Today, I incidentally came accross a (somewhat older) discussion about python jobs, where I found a post from someone who was looking for one, saying
I ended up doing Java web developement close to where I live. I figured big projects in slow languages = slow progress = job security. Alas, probably less fun too.
Note his logic ??? (In italic)
Wow! I thought. Somehow, this does make sense. A bizarre sense, but still…
I mean, it is true that Python is known as an exceptionally productive programming environment. (Yeah, all you Java, Perl, PHP and whatnot programmers, who never really tried Python: Keep your voice down.1 😉 ) And it is also true that there are (still) much less “python jobs”, than there are, say, “java jobs”. So this might be evidence…
Let me generalize this a bit:
The less productive your working environment2 is, the safer your job. Within certain limits, that is, so your employer doesn’t run out of business. (Note that I’m not talking about your personal productivity within that environment. You still need to keep up a certain level. But after all, the bar for your personal productivity is set by the productivity level of your working environment, so you can view that as another advantage of low productivity environments.)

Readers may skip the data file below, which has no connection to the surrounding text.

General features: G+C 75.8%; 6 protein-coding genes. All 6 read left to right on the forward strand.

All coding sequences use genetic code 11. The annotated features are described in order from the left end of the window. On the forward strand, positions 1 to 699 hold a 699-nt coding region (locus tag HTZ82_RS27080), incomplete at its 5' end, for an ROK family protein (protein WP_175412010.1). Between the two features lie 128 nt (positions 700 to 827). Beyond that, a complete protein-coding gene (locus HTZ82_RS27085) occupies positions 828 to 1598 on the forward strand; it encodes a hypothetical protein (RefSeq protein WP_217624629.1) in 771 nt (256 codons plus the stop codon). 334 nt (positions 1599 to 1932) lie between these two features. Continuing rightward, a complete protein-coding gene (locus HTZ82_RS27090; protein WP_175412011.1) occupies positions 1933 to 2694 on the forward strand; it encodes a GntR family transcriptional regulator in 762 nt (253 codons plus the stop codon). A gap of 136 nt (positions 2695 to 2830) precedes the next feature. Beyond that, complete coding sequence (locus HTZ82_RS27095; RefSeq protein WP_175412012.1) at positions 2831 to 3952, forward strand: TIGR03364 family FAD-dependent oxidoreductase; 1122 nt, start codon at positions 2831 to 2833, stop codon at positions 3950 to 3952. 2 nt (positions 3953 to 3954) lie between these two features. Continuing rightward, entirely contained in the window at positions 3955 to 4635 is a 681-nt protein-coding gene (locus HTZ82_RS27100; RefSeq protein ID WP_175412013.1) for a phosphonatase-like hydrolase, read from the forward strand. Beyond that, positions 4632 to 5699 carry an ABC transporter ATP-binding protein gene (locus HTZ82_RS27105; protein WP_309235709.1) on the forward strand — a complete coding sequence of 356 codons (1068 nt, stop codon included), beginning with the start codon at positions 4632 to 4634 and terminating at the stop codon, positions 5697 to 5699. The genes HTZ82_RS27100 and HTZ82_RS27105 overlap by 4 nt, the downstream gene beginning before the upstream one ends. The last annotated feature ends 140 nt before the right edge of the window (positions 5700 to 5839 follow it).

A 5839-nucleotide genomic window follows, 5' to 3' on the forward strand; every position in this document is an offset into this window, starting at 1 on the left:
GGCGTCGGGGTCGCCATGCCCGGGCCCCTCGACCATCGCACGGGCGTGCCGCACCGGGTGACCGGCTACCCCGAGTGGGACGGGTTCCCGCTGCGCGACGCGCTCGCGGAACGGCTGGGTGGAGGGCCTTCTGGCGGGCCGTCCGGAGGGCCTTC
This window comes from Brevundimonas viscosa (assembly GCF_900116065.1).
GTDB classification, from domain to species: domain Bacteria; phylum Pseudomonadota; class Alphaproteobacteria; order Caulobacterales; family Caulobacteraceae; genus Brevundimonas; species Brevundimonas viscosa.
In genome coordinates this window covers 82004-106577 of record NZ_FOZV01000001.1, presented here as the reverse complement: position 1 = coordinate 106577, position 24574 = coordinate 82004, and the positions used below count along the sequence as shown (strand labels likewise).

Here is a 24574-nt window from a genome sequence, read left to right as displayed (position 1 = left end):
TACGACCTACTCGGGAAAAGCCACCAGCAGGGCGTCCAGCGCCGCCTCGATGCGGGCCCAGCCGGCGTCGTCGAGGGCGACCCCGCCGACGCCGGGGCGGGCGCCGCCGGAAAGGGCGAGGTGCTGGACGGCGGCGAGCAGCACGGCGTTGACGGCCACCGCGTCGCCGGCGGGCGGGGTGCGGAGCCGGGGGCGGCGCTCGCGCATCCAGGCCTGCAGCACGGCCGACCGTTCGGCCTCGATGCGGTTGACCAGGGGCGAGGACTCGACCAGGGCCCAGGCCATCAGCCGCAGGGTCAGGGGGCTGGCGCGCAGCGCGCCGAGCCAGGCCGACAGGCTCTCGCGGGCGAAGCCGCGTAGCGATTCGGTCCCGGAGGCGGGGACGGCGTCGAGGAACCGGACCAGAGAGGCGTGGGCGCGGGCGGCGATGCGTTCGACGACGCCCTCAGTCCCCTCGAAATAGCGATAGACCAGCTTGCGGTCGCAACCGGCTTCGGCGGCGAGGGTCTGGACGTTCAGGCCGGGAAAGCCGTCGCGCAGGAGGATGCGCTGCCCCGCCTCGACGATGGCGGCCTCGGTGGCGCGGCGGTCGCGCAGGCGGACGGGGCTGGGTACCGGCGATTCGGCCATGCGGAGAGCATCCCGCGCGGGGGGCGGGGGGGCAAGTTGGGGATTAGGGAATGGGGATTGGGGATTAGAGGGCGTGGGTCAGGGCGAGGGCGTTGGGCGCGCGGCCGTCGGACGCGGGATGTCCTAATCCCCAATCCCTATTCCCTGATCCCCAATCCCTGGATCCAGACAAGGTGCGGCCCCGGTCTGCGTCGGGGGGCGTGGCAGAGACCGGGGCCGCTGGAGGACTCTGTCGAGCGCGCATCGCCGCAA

Now that we’ve seen how lack of productivity can make your job more secure, and your working life easier, let’s see what’s in there for you if by some twist of fate you actually managed to increase the productivity of the whole environment.
Obviously, you would need to do something really novel in order to accomplish a task of such epic dimension. We’re talking about innovation here, not less than we’re talking about effectiveness.
At this point, I inevitably have to think about one occasion on my own job once. We’ve been in a meeting on the topic of automation (of which I am a great proponent), when we asked our boss “So say we do a great job and set up a system with which we can complete the work of 4 weeks in one. Do we get a week or so off for every 3 weeks saved?”
As you can easily guess, the answer (after some short confused silence) was “No”.
This, and numerous other occasions from my own and others’ work life, allow for one and only one conclusion:
Your working environment does not want to be more productive!
Projects would be completed sooner, and everybody would have to familiarize himself with new topics much more frequently! I mean: We’d need to study, hey!
Productivity bars would be raised, and everybody would have to work smarter, if not harder! Less hanging around, chatting, watching youtube videos or whatever we love to do while we wait for “the system” to complete, or whatnot …
And all that just because YOU invented a new method?!?
No way you’ll ever be rewarded for that, dude !
Think about it.
- After all, Python has created his own chemical element, Pythonium, the raffinate of which, Pythonite, is a recognized productivity analeptic. [↩]
- We all do our job in certain working environments, which enforce some, if not most of the working conditions, including but not limited to the programming language and the tools that we use. [↩]